Very early-maturing varieties: Less than 12 hours of daylight

Early-maturing varieties: Around 12.5 hours of daylight

Middle varieties: Around 13 hours of daylight

Late-maturing varieties: Around 13.5 hours of daylight

Very late-maturing varieties: Around 14.5 hours of daylight


Choose a nursery bed to grown the seedlings that is both well drained and yet can retain water.  Line sowing results in good seedlings of the same size and shape, as compared to just scattering the seeds or spot sowing. Make the ridges 40-45” (100-120 centimeters) wide and 4-6” (10-15 centimeters) high to grow the seedlings, and level the surface of the soil by using a board or a similar item.

Make shallow ditches with 4” (10 centimeters) between rows. After seeding, slightly cover the seeds with the soil so that seeds can’t be seen, (shallow soil cover leads to simultaneous germination), and water the soil over the seeds. A cheesecloth or matting can be used to cover the seedlings to prevent them from drying out. After the seeds germinate (5 or 6 days), remove the covering immediately in the evening so that young leaves are not burnt from sun exposure. Also, placing compost between the rows can prevent the seedlings from drying out. However, don’t put compost on the lines where seeds are sown because the compost will interrupt germination.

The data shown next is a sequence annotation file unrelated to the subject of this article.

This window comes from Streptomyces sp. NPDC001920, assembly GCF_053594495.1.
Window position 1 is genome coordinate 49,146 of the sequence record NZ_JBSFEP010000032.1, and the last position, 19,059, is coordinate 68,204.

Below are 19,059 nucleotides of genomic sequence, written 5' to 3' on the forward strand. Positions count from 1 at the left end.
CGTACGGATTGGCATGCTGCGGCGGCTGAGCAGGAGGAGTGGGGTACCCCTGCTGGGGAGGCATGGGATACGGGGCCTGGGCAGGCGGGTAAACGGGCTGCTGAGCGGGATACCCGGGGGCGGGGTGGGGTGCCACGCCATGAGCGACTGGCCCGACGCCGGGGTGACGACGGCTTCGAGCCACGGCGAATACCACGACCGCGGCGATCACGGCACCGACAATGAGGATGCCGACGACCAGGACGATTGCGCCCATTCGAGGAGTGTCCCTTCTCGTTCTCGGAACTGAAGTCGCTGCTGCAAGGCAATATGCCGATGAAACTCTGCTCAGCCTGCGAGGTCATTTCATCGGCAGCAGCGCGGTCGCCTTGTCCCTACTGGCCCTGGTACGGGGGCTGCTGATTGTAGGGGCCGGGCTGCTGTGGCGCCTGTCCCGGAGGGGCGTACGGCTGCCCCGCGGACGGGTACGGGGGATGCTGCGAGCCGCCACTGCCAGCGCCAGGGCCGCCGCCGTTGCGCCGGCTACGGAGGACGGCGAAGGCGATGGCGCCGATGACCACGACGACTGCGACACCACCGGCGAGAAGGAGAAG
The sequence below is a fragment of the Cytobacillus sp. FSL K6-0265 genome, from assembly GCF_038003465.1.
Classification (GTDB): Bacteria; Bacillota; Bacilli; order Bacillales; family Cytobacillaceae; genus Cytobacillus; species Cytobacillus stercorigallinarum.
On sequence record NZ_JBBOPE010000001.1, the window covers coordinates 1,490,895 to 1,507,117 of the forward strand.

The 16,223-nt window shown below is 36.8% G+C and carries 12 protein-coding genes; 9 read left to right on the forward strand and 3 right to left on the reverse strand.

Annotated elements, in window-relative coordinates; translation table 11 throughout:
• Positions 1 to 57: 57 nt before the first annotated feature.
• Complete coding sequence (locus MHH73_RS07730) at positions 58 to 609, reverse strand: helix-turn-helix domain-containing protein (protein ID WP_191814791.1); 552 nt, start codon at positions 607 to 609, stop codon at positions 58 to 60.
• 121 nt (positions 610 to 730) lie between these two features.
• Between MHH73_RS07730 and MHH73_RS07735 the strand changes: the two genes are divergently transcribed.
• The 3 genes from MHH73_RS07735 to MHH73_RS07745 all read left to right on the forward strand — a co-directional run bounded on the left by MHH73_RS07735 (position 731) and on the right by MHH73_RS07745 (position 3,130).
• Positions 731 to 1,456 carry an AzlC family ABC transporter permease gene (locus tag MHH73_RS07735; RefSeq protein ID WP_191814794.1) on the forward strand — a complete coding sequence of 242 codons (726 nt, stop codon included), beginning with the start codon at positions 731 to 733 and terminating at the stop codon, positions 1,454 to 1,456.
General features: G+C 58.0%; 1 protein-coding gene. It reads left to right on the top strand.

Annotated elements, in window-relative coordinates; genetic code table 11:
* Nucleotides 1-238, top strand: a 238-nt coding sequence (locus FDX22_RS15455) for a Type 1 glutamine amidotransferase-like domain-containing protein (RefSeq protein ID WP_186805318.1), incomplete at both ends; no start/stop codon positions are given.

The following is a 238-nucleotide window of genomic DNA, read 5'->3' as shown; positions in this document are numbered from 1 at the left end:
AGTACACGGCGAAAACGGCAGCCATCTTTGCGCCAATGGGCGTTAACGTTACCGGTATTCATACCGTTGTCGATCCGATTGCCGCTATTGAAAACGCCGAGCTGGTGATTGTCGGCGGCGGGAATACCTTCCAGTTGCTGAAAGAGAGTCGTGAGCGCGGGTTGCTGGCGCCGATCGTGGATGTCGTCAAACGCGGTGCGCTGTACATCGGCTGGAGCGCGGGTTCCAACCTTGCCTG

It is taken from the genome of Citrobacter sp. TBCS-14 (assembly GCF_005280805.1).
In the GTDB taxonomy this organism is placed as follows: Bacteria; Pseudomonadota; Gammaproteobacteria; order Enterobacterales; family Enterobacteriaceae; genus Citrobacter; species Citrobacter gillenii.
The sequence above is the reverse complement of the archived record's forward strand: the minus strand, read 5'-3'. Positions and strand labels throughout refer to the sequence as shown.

Photograph Caption:  Keep the seedling watered before and after germination.

Growing Seedlings

It is said that how well onion seedlings are growing determines the yield. Therefore, care is needed when growing the seedlings. 

After the seeds germinate, water everyday. For up to a month after seeding, make sure that the soil does not dry out. Thin once or twice. Transplant seedlings after about 55 days have passed after seeding. Before planting of seedlings in their permanent location, gather or add soil around them so that the seedlings grow with good root system. The goal is for the seedlings to be about the same size as a pencil and more than 25 centimeters long.

※ Placing soil around seedlings is not always necessary as it depends on the conditions. When the cover soil is thin after seeding, soil will need to be added.